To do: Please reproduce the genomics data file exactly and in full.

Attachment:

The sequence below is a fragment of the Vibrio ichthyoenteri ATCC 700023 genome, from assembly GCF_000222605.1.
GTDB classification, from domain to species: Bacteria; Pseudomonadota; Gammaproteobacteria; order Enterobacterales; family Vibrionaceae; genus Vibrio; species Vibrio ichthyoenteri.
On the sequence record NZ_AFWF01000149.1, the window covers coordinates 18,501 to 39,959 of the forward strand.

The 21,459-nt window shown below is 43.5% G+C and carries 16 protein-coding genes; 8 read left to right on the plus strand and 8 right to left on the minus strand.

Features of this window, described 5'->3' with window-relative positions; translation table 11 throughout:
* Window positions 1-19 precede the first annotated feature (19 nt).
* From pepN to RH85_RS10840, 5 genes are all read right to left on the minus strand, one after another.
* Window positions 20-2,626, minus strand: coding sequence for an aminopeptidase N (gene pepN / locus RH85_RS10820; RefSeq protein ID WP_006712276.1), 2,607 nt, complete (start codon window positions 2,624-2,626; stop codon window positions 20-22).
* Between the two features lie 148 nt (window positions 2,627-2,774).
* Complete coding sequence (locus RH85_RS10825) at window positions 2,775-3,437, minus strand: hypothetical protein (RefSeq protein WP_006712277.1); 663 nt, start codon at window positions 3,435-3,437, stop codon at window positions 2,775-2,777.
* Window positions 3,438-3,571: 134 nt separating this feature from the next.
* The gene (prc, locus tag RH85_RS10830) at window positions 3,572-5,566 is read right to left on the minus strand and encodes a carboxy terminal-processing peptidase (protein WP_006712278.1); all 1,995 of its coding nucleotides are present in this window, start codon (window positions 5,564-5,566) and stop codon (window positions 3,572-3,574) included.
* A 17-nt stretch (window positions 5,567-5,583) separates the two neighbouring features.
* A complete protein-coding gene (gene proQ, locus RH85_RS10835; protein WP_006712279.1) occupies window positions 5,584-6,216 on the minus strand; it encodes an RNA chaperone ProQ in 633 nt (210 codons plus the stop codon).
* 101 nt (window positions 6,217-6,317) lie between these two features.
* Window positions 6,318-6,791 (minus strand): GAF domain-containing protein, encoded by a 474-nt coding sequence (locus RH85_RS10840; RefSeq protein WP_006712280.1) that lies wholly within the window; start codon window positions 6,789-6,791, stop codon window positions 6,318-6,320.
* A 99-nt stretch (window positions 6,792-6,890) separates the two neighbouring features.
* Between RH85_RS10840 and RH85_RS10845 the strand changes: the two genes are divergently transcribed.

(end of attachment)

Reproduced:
The sequence below is a fragment of the Vibrio ichthyoenteri ATCC 700023 genome, from assembly GCF_000222605.1.
GTDB classification, from domain to species: Bacteria; Pseudomonadota; Gammaproteobacteria; order Enterobacterales; family Vibrionaceae; genus Vibrio; species Vibrio ichthyoenteri.
On the sequence record NZ_AFWF01000149.1, the window covers coordinates 18,501 to 39,959 of the forward strand.

The 21,459-nt window shown below is 43.5% G+C and carries 16 protein-coding genes; 8 read left to right on the plus strand and 8 right to left on the minus strand.

Features of this window, described 5'->3' with window-relative positions; translation table 11 throughout:
* Window positions 1-19 precede the first annotated feature (19 nt).
* From pepN to RH85_RS10840, 5 genes are all read right to left on the minus strand, one after another.
* Window positions 20-2,626, minus strand: coding sequence for an aminopeptidase N (gene pepN / locus RH85_RS10820; RefSeq protein ID WP_006712276.1), 2,607 nt, complete (start codon window positions 2,624-2,626; stop codon window positions 20-22).
* Between the two features lie 148 nt (window positions 2,627-2,774).
* Complete coding sequence (locus RH85_RS10825) at window positions 2,775-3,437, minus strand: hypothetical protein (RefSeq protein WP_006712277.1); 663 nt, start codon at window positions 3,435-3,437, stop codon at window positions 2,775-2,777.
* Window positions 3,438-3,571: 134 nt separating this feature from the next.
* The gene (prc, locus tag RH85_RS10830) at window positions 3,572-5,566 is read right to left on the minus strand and encodes a carboxy terminal-processing peptidase (protein WP_006712278.1); all 1,995 of its coding nucleotides are present in this window, start codon (window positions 5,564-5,566) and stop codon (window positions 3,572-3,574) included.
* A 17-nt stretch (window positions 5,567-5,583) separates the two neighbouring features.
* A complete protein-coding gene (gene proQ, locus RH85_RS10835; protein WP_006712279.1) occupies window positions 5,584-6,216 on the minus strand; it encodes an RNA chaperone ProQ in 633 nt (210 codons plus the stop codon).
* 101 nt (window positions 6,217-6,317) lie between these two features.
* Window positions 6,318-6,791 (minus strand): GAF domain-containing protein, encoded by a 474-nt coding sequence (locus RH85_RS10840; RefSeq protein WP_006712280.1) that lies wholly within the window; start codon window positions 6,789-6,791, stop codon window positions 6,318-6,320.
* A 99-nt stretch (window positions 6,792-6,890) separates the two neighbouring features.
* Between RH85_RS10840 and RH85_RS10845 the strand changes: the two genes are divergently transcribed.